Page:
GREENTOWN — Become a miner for a day. Pretend to be the sheriff of a lawless town. Prop your feet up and ask the barkeep for another drink at the Brass Saloon. Forge a new piece of ironwork in the blacksmith’s shop.
You can do it all at Kings Station, a replica of a 19th century Old West town built by 70-year-old Greentown native Dan King. According to him, it’s where anything is possible if you have a little imagination.
“I call it Kings Station,” he said. “But it has the ability to become whatever I want it to. It can be Tombstone, it can be Deadwood, it can be Dodge City, it can be Wichita. That’s the neat part. The imagination.”
And you don’t even need a plane ticket or a time machine to experience it. It just takes a drive to Greentown to find this particular homage to the Old West hidden in Dan’s backyard.
When Dan was a kid, he wanted to be a mountain man or a trapper. It was dream fueled by some of his favorite Western TV shows, like “Hopalong Cassidy” and the “The Lone Ranger.” There was always something exciting about watching the horse riding and gunfighting, where there was always a showdown at high noon and the cowboy hero always triumphed over the outlaw.
“What went on in the Old West was the only time and place anywhere in the world that it ever happened,” Dan said. “There was never another Western society anywhere other than here.”
While Dan was in the Army, he spent two years out West in Utah and Colorado, where he got to visit some of the real places depicted in the Westerns of his youth. When he married his wife, Becky, 49 years ago, they spent their honeymoon in Colorado Springs. They still continue to vacation there.
His fascination of the American West motivated him enough to pick up a couple of nonfiction books as he got older. From their pages, Dan discovered the characters and true stories of the West were much more exciting than the fictional movies or television shows.
“I picked up a couple books and read them and said, ‘Wow, that’s a good story,’” Dan said. “So I just started reading them more and more. The fiction is okay, but I read the history books. If you really want to learn the truth, read a little bit about it. It’s a lot different than you think.”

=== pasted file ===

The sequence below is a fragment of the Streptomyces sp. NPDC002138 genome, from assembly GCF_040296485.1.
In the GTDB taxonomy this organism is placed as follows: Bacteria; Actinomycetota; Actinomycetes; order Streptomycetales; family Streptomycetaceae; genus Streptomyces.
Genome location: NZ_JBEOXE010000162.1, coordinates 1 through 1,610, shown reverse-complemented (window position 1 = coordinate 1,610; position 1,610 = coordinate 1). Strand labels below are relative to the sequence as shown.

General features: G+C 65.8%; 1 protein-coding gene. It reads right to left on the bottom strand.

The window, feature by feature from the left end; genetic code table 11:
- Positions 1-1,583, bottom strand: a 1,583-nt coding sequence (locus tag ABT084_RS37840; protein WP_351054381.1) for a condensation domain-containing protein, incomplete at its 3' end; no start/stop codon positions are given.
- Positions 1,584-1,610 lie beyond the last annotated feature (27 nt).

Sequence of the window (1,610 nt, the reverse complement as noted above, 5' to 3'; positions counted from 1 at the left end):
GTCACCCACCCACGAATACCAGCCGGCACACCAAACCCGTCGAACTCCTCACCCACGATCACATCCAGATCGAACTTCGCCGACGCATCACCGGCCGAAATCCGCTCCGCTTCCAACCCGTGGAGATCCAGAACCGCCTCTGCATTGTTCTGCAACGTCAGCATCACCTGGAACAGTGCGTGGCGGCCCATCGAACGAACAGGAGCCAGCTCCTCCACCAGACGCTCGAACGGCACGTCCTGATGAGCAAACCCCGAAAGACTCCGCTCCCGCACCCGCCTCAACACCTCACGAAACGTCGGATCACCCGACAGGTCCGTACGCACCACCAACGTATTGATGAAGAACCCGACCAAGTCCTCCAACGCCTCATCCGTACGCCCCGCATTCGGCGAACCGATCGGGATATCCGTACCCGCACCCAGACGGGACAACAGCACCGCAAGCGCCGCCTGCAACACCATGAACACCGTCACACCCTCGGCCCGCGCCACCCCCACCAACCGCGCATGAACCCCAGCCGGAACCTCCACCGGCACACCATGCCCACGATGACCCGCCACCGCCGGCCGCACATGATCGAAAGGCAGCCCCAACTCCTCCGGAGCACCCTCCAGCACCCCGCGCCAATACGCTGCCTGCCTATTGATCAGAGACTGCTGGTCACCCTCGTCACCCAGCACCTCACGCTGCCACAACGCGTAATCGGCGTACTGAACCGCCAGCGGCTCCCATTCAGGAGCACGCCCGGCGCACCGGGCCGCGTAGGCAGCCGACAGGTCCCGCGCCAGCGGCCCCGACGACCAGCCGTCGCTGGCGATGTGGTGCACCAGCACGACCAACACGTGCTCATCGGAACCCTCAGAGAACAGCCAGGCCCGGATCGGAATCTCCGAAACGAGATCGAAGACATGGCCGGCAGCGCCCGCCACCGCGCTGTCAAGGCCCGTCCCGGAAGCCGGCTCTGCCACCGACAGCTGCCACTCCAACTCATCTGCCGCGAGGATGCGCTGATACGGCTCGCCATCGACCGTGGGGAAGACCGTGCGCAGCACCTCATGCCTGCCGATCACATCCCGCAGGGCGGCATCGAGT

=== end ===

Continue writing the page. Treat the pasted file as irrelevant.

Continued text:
SETTLING THE LAND
But Dan took his love of the Old West to a whole other level in 2014.
He said he was looking to tackle a creative building project with his then-11-year-old grandson, Kaiden King. Of course, the idea of what to build was a no-brainer. They would build a replica of an Old West town in Dan’s backyard.
Kaiden got to pick the location for the first building of the project, which was the sheriff’s office. He and Dan used reclaimed wood from when they tore a barn down together to construct it.
And with that, Kings Station was born.
Construction continued over the next five years on the town. A lean-to eventually transformed into a blacksmith’s shop. Then came the saloon, complete with a wooden bar handmade by Dan. They eventually built an elevated wooden platform to connect the two.
The next project was a mine shaft built around a hole that Kaiden and his friends had dug in the yard while they were playing. Finally came an outhouse — but not one meant to be used when nature calls. Instead, it stores firewood.
“When we first started building it, I just remember being out here, hanging out here with the dog, and all of us slowly coming up with different ideas to put it together,” Kaiden said. “One building showed up and then it was like, ‘Hey let’s do another one, and hey let’s do another one.’ And then it just all happened.”
But it wasn’t just the exterior that looked the part. Stepping foot inside the sheriff’s office or pushing through the swinging doors of the saloon also feels like a step back in time.
Dan, a Delco retiree and a millwright by trade, built all the furniture except for the chairs. He also made all of the ironwork, including the holders for the light fixtures. Every piece he crafted was designed to be as authentic as possible.